chemnitzfogChemnitz is a gritty city deep in the former German Democratic Republic, a city that by all accounts is still waiting to reap the benefits of reunification. During the East German era the city was known as Karl-Marx-Stadt, and a huge statue of Karl Marx’s grim visage still stares out over the main boulevard. The city had been horribly bombed out during World War II, and was rebuilt as a model socialist city — large drab apartment buildings surround the older buildings that remain.

Subway to Peter, our venue in Chemnitz, is built out of the basement of one of these old buildings in the Sonnenberg neighborhood, on Peterstrasse. With stony arches and concrete vaults, it feels like you are descending into the catacombs. Everywhere, subway systems of the world are referenced — including the men’s bathroom, which is shaped like the London Tube and has the name Subway to Peter spelled out in tiles along the wall. The mirrors have been nearly covered up with anti-fascist punk stickers. Everyone had warned us that Chemnitz was full of neo-nazis, and it seemed that the punks who frequent Peterstrasse had formed a counter-movement.subway.JPG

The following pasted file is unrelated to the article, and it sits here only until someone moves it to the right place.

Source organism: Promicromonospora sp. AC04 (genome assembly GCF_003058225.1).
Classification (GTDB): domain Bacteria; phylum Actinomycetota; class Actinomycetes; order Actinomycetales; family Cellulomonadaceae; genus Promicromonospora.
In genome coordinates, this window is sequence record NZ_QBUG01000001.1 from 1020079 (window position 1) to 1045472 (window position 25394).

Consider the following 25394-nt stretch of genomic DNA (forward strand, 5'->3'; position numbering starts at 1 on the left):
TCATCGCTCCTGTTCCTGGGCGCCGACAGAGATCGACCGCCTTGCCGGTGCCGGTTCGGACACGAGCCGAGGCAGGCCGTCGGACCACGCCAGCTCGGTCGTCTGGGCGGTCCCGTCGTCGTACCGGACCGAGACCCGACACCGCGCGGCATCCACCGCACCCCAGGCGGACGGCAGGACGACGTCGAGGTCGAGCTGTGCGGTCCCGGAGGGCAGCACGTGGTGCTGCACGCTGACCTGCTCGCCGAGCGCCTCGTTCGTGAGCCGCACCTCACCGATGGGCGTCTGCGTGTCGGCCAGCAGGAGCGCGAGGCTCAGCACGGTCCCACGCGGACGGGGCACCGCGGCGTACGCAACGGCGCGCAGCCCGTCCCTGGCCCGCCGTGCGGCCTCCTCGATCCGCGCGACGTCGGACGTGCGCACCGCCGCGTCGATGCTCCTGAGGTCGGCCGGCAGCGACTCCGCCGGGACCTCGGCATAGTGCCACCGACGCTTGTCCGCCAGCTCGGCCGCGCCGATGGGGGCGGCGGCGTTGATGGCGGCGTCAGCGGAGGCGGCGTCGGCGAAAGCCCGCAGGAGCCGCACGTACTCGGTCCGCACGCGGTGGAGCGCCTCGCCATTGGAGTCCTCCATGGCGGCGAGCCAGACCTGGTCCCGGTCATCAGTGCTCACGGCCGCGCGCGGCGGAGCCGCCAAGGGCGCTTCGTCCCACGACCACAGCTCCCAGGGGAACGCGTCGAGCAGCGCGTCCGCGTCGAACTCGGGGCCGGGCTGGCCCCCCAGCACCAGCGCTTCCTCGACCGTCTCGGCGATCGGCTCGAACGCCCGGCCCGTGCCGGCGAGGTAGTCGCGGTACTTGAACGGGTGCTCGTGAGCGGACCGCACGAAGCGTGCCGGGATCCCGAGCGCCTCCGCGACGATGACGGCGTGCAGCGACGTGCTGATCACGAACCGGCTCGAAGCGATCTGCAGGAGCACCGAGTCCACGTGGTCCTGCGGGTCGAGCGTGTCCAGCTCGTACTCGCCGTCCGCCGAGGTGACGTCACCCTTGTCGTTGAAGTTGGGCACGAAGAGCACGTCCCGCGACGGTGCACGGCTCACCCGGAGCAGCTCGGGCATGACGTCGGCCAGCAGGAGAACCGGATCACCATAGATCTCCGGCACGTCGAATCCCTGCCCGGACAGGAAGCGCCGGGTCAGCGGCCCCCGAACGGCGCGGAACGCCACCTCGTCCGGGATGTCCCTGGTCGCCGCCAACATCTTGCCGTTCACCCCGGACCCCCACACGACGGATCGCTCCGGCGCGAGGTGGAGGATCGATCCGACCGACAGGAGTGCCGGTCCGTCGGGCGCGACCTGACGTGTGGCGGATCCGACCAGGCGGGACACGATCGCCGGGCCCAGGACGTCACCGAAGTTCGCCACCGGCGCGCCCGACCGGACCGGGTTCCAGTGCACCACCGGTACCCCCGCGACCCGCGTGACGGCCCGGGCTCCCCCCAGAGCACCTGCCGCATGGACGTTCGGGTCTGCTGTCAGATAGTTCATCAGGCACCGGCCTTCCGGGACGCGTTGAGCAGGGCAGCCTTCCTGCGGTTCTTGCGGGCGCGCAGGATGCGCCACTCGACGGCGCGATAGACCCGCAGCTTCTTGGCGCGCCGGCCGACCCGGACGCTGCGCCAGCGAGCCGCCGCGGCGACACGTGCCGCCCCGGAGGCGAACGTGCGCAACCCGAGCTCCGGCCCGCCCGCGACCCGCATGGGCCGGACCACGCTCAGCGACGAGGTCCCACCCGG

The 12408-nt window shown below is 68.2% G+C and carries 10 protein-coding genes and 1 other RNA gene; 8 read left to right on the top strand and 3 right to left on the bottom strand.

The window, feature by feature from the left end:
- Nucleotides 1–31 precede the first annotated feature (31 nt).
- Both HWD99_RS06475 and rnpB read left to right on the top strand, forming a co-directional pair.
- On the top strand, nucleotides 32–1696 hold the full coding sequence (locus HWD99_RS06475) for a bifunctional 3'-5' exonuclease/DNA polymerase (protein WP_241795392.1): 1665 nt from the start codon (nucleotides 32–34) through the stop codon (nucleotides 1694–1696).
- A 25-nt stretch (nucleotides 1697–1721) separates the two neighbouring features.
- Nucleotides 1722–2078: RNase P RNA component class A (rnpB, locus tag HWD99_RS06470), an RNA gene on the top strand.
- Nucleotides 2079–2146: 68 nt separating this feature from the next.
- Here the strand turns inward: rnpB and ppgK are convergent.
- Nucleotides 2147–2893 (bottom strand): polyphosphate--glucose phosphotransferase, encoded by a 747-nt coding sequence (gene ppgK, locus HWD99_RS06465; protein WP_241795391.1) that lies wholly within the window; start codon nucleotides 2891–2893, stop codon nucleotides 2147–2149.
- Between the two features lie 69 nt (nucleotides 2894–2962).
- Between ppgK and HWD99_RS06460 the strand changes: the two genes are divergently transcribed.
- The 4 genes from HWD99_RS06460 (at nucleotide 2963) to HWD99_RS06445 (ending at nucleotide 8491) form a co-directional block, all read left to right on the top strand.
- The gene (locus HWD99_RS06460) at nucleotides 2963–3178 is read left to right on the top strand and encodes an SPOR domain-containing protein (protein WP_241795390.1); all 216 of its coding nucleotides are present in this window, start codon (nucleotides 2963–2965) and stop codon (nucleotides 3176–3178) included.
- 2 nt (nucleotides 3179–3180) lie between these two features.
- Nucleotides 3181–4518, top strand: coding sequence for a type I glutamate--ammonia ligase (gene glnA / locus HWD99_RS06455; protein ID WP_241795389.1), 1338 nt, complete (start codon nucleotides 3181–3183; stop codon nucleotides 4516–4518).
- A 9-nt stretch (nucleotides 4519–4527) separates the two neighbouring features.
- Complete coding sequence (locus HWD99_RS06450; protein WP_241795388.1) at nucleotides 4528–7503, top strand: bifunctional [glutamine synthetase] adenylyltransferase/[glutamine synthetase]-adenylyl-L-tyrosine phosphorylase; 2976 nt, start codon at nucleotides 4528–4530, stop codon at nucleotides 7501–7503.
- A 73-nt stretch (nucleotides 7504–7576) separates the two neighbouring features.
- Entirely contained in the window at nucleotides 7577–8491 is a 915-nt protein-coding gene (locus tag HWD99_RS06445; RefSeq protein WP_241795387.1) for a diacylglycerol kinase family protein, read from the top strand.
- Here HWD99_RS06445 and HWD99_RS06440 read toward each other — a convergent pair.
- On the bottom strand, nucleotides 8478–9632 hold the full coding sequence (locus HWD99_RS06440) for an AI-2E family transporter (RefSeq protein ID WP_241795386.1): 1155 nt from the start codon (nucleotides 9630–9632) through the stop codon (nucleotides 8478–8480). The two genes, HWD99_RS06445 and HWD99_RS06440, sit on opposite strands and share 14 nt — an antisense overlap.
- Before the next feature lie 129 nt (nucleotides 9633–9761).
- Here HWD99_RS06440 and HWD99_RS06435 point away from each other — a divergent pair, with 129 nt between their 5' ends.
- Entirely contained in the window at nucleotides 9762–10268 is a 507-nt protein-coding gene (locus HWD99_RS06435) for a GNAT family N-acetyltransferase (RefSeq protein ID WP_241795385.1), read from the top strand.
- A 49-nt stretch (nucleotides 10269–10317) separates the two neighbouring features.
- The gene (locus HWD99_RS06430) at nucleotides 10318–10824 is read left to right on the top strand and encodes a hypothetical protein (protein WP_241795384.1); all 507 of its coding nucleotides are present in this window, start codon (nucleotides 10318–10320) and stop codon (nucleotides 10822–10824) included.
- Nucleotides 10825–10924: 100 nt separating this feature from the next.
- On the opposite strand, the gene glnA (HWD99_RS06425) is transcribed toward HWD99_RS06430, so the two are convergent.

We set up our sound and were served a much needed dinner. A delicious vegetarian feast with mushroom fritters and steak fries. This would be a good moment to discuss European hospitality towards bands. Everywhere we went, we were not only paid to play, but we were without exception fed and housed. The meals and the rooms, like the pay, ranged from modest to lavish, but the food seemed always to be prepared with care, and we were always amazed and appreciative of this kindness. Many of the bars have “band rooms” either adjoining the club or in a nearby building where the visiting the band sleep the night. If not, the owner of the club or promoter of the show will simply invite you to their own home to sleep. It seemed to us that America could stand to learn something from this cultural practice.

The crowd at Subway to Peter was sparse — apparently, we were competing with a big party across town. Punks and heshers who came to drink eyed us with suspicious curiosity, but a few clapped and cheered. Freddy introduced us to a novel beverage — the Banana Weizen. You take a large mug, pout in a little banana juice, and fill the rest with German Heffeweizen — pretty damn good.